With online games this could be expressed as the likelihood to purchase game goods, whereas with retail customers it reflects itself in sales between franchise releases (with some exceptions) and blog media interest. As game franchises become more mechanised by publishers, for example, their players will often travel down the Hierarchy. Sonic is an example of a franchise that many UK players loved 15 years ago, but for whom is barely interesting today. Mario, on the other hand, has retained his best-of-breed status because Nintendo look after the franchise and always find a new way to redefine and expand upon it.
Typically games move up or down within a 3-block range. It would be almost unheard of for players of a cheap Facebook quiz app (a Distraction) to vault all the way up the Hierarchy to become a Culture. And likewise it's almost impossible to conceive of a formerly loved MMO to sink so far down that users really can't even remember its name.
Players also don't move as one block. There are outlier players who find deep meaning and culture in games that the bulk of us find quite tepid. An example is that of virtual good 'whales' who play some social games and spend hundreds of dollars within them. These people might actually only be 0.01% of the audience of the game, but they are clearly motivated to the point of a Culture when maybe the bulk of players are there only for Amusement.
What Engagement Affects
I hope to talk about these in more detail in the next few days, but in very broad stroke:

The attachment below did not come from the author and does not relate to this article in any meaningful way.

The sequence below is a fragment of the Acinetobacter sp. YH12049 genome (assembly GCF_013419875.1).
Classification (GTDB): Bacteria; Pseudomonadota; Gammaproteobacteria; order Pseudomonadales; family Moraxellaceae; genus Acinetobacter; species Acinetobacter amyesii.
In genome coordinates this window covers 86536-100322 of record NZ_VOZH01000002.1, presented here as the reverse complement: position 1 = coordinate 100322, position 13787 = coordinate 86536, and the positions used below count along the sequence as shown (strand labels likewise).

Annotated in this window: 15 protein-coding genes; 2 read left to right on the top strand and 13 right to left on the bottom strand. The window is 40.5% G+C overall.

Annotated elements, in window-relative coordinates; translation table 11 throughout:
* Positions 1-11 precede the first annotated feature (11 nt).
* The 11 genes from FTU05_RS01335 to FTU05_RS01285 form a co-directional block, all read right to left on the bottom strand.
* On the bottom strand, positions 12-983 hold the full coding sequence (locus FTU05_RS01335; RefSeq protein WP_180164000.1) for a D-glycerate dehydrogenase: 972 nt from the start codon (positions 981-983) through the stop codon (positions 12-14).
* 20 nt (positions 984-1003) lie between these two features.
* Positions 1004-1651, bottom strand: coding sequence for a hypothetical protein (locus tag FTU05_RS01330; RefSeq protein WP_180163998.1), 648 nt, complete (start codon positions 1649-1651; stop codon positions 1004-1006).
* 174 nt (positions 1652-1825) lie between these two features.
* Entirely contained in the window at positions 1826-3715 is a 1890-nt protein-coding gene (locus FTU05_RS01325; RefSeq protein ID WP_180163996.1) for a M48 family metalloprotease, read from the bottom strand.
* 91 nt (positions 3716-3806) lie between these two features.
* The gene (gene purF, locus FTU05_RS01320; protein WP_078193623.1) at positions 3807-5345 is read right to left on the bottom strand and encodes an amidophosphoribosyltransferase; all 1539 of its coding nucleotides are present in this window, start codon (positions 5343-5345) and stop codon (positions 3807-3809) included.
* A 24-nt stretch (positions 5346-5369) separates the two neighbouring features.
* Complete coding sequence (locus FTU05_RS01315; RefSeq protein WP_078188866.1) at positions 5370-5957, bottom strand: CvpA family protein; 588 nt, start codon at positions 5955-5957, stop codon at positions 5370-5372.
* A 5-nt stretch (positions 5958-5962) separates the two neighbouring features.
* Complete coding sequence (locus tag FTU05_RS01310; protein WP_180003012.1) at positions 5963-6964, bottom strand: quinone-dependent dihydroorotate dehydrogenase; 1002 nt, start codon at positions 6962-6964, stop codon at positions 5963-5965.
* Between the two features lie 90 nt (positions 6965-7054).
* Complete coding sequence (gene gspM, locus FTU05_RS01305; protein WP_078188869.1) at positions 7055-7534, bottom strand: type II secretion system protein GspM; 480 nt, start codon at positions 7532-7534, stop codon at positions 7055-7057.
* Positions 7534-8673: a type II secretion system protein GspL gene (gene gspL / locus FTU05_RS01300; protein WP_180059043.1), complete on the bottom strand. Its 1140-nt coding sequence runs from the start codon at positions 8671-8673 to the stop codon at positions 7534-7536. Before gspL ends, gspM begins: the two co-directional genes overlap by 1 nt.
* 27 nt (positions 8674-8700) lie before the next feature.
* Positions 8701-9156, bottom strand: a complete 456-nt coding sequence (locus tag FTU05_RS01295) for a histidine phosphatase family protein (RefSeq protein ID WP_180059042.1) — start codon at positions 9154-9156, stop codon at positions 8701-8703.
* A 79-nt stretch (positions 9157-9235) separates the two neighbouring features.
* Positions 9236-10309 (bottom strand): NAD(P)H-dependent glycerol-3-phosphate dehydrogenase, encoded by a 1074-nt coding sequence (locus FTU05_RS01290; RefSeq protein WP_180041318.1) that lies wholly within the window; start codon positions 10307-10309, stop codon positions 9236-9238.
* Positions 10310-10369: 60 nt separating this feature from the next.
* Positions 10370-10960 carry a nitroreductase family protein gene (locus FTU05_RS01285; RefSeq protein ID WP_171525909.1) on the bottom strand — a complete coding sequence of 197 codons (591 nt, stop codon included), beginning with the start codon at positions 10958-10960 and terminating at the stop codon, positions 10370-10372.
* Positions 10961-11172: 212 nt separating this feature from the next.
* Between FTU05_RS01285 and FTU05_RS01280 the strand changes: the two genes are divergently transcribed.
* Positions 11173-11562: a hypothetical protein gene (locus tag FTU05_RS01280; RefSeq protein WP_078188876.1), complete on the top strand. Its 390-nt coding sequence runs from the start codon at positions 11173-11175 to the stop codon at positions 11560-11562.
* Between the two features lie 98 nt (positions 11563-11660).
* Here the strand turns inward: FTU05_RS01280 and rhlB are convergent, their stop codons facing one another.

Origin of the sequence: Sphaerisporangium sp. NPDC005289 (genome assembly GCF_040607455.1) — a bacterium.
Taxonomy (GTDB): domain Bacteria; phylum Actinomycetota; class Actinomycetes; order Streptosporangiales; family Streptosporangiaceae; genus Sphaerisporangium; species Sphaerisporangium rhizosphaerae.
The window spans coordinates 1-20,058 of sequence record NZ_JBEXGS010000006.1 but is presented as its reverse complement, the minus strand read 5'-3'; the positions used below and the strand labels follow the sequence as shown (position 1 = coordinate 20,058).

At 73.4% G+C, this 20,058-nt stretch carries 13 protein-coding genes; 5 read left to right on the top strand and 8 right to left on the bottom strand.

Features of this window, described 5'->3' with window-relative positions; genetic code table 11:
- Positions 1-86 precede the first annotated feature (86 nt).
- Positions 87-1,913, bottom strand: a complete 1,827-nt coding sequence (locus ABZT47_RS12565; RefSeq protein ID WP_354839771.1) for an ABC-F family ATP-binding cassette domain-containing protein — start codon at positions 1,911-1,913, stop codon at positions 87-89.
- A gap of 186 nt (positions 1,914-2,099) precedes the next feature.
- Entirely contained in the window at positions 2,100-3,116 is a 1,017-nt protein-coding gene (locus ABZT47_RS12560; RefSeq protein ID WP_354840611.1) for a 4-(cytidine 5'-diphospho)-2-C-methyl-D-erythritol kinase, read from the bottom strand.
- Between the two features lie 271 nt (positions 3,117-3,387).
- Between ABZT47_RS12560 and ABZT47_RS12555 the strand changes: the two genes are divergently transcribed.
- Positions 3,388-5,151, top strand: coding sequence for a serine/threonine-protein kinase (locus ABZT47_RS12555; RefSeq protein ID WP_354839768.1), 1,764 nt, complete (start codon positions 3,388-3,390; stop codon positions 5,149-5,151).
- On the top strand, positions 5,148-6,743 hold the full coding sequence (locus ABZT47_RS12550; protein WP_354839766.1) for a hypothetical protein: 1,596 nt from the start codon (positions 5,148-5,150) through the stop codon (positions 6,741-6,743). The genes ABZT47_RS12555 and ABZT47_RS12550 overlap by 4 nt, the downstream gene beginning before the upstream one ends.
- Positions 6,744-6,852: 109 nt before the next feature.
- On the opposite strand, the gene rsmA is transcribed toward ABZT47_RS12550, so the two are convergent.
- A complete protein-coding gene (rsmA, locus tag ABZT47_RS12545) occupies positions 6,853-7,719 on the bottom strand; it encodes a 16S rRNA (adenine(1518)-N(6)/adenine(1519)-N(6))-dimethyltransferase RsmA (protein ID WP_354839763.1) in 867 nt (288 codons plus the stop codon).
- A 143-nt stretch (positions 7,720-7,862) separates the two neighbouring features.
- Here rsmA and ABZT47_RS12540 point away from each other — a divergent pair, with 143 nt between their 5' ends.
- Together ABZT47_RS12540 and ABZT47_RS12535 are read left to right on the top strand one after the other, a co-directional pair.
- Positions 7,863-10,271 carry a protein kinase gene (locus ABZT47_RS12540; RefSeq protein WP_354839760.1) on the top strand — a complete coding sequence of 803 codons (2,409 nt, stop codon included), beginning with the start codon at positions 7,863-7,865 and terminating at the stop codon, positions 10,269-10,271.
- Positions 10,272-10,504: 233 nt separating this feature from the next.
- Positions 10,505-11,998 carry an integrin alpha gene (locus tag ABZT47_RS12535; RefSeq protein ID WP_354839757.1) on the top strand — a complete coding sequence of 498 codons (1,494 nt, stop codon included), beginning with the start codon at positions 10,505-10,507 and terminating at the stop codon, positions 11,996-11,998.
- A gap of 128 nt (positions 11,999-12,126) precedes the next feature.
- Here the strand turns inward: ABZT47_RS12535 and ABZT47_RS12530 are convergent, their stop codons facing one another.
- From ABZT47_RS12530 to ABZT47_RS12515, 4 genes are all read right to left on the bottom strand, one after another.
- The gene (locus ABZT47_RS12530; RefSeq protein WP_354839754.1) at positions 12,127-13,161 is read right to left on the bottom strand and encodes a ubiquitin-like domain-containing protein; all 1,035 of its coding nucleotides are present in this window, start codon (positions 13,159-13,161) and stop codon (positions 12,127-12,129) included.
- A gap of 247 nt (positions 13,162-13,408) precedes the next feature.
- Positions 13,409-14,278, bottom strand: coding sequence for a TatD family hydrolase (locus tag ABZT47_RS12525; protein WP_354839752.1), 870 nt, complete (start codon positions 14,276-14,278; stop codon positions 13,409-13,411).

- Importance: Are players going to queue up at midnight to buy your game as a matter of cultural significance? Or do they care so little that they can't even remember your games' name? (This is more common than most developers would like to admit by the way).
- Return: Does this game generate revenue across the decades, release after release, to passionate fans? Does it only do so as a result of a significant or constant marketing push? Or does it really only earn some advertising revenue and nothing else?
- Self Worth: As a developer, is it something that your passion can get behind, or is it preferably the sort of work that you'll just do for pay? Fulfilment is a significant factor in why developers get into games in the first place, and it's depressing watching many developers settle into game making as a day job, cranking out uninspired assets and code.
- Wider Culture: Sure, games of all stripes appear in the news, but which ones become the lodestones of love and hate that define a generation? There are so many games out there that the vast majority are forgotten in the collective memory. Only a few are ever remembered, and engagement plays a part (not the only part) in that.
- Business Plan: The kind of engagement that a game creates dictates many choices about how the publisher then proceeds. There are levels of success to be had at every rung on the Hierarchy, but an Amusement-focused business is probably completely different from a Culture-focused one. As the (arbitrary) size of the blocks in the diagram reflect, there is more volume at the bottom than the top, but how you earn your keep there is a fundamentally different business to one that exists in the stratosphere.
- Product: Development approaches such as the lean startup method of the minimum viable product approach are not applicable at each level of the Hierarchy in the same way. Players on higher levels are inherently expecting more substance than a quick test-feature-for-clicks strategy can usually capture, so you need to be wary of accidentally racing to the bottom while reaching for the stars.
And that's just the tip of the iceberg.